Tesla Won't Let Commercial Drivers Use Supercharger, and Here's Why

Uber and Lyft drivers, you might want to stick with your hybrids.

Getty Images / Justin Sullivan

If you’re thinking of paying for that flash new Tesla Roadster by taking a side gig as an Uber or Lyft driver, you may want to reconsider, and not just because we’re not totally sure a Roadster would meet the ride-sharing companies’ requirements.

Elon Musk’s electric automobile company announced that cars purchased after December 15 that are used for commercial purposes won’t be allowed to use the Tesla Superchargers, the charging stations found along highways. This means that Uber, Lyft, or any kind of taxi drivers won’t be able to juice up their electric cars while they’re on the job.

The company stated this move is intended to make its battery chargers more accessible to other customers that don’t have high-speed chargers at home.

“We are continually expanding our global network of Supercharger stations to enable personal long distance travel and to provide a charging solution for those without immediate access to home or workplace charging, thereby accelerating the widespread adoption of electric vehicles,” said Tesla in a statement. “When Superchargers are used beyond their intended purpose, it negatively impacts the availability of Supercharging services for others.

RIEDEN, GERMANY - JUNE 11: A Tesla electric-powered sedan stands at a Tesla charging station at a highway rest stop along the A7 highway.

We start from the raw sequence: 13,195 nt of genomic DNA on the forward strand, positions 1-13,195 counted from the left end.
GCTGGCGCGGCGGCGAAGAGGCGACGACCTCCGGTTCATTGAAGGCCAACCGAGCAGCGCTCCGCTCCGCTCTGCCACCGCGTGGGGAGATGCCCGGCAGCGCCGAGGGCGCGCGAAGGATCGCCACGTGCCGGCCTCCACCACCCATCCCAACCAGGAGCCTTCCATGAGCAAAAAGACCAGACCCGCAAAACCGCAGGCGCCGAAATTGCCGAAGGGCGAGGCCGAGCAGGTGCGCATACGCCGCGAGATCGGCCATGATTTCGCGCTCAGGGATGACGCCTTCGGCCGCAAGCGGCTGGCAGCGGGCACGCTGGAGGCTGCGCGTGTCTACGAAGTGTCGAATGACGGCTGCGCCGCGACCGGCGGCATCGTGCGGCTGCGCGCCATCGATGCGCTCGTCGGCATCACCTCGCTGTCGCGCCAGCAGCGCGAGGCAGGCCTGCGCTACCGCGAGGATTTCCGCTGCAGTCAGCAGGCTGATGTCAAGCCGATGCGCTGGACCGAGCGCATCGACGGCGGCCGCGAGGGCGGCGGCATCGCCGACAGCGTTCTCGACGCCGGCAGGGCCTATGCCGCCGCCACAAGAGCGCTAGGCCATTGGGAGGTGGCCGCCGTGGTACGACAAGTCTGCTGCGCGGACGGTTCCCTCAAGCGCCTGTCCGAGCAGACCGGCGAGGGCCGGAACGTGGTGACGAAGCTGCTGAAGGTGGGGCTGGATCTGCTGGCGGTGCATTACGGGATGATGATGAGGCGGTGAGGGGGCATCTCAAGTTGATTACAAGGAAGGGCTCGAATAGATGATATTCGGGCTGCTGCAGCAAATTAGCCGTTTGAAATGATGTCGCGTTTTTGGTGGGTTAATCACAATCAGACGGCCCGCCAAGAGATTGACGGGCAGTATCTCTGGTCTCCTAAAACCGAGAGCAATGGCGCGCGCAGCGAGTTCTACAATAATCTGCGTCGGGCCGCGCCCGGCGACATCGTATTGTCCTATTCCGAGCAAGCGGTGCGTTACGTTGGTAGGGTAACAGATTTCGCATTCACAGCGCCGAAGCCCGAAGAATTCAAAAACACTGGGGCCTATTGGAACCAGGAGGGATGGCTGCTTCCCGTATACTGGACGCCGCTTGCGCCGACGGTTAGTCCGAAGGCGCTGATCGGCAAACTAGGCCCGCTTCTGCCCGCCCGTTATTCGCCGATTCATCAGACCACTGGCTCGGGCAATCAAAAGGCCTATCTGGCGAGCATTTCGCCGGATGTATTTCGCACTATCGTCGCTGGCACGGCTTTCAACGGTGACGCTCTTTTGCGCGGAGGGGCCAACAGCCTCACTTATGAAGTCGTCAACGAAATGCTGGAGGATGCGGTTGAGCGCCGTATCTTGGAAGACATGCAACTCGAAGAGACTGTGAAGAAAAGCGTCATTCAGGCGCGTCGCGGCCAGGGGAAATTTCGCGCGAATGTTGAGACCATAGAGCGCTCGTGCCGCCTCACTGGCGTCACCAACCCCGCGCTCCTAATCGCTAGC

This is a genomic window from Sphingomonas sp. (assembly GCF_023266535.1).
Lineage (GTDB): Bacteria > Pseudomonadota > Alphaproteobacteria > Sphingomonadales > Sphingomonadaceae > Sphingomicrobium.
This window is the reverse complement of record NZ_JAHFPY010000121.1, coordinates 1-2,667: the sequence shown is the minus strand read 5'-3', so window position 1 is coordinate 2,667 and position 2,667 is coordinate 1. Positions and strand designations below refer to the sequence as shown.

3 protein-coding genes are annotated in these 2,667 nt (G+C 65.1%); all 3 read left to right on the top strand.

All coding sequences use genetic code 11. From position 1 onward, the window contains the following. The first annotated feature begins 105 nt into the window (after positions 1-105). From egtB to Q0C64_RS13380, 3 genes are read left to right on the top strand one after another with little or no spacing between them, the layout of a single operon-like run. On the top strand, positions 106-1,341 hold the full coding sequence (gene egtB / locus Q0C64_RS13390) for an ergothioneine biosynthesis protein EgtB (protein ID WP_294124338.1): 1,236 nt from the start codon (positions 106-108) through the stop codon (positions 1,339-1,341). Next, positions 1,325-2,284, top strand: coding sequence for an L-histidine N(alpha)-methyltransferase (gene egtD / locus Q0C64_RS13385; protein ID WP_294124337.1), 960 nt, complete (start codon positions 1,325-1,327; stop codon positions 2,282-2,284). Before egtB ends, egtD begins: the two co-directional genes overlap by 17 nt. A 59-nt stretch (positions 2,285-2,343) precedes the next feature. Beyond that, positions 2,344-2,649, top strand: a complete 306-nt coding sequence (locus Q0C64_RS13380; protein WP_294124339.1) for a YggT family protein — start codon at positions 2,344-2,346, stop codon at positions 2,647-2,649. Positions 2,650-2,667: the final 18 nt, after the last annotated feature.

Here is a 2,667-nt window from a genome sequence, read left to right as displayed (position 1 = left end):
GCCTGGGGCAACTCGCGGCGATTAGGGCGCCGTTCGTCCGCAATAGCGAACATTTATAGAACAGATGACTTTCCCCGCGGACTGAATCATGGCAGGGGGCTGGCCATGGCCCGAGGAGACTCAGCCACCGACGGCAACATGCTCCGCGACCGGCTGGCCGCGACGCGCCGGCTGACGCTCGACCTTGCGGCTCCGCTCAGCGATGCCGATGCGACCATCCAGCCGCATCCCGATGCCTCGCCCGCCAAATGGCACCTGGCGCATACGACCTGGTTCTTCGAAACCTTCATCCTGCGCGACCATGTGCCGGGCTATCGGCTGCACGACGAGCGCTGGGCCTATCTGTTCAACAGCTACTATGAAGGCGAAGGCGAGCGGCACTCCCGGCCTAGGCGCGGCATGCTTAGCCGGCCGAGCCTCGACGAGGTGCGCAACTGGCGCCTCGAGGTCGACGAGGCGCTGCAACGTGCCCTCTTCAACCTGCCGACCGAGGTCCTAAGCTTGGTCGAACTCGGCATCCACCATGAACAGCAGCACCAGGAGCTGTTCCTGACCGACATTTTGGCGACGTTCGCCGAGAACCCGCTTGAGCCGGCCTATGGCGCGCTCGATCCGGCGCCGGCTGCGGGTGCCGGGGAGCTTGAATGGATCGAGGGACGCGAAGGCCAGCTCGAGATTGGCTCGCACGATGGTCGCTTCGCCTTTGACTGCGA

Getty Images / Sean Gallup

This means Tesla wants professional drivers to purchase home chargers as opposed to having them use their high-speed battery chargers. Tesla isn’t forbidding people from using its cars for commercial purposes, but it would likely make it trickier to use a Model 3 as an Uber if the driver must repeatedly pop back home to recharge.

Superchargers are intended to give drivers going long distances a fully charged battery in a matter of minutes, instead of hours. It appears the company doesn’t want commercial drivers unfairly hogging these chargers, seeing as they are doing more driving than the average person.

The statement even went on to say that if commercial drivers are found to not be complying with this policy the company would “take additional action to protect the availability of Superchargers.”

It’s unclear what these actions would entail and how Tesla would know that a person is using one of their cars commercially.

However, this policy would force commercial drivers to purchase better Tesla home chargers, which could cost upwards of $1,000 on top of what the car already costs. If they don’t have the money for that, Uber drivers would have to carefully plan their trips or risk being left without juice in the middle of the highway.

Note: An earlier version of this post incorrectly stated the policy affects all Tesla cars as of December 15. It only applies to cars purchased after that date. Inverse regrets the error.

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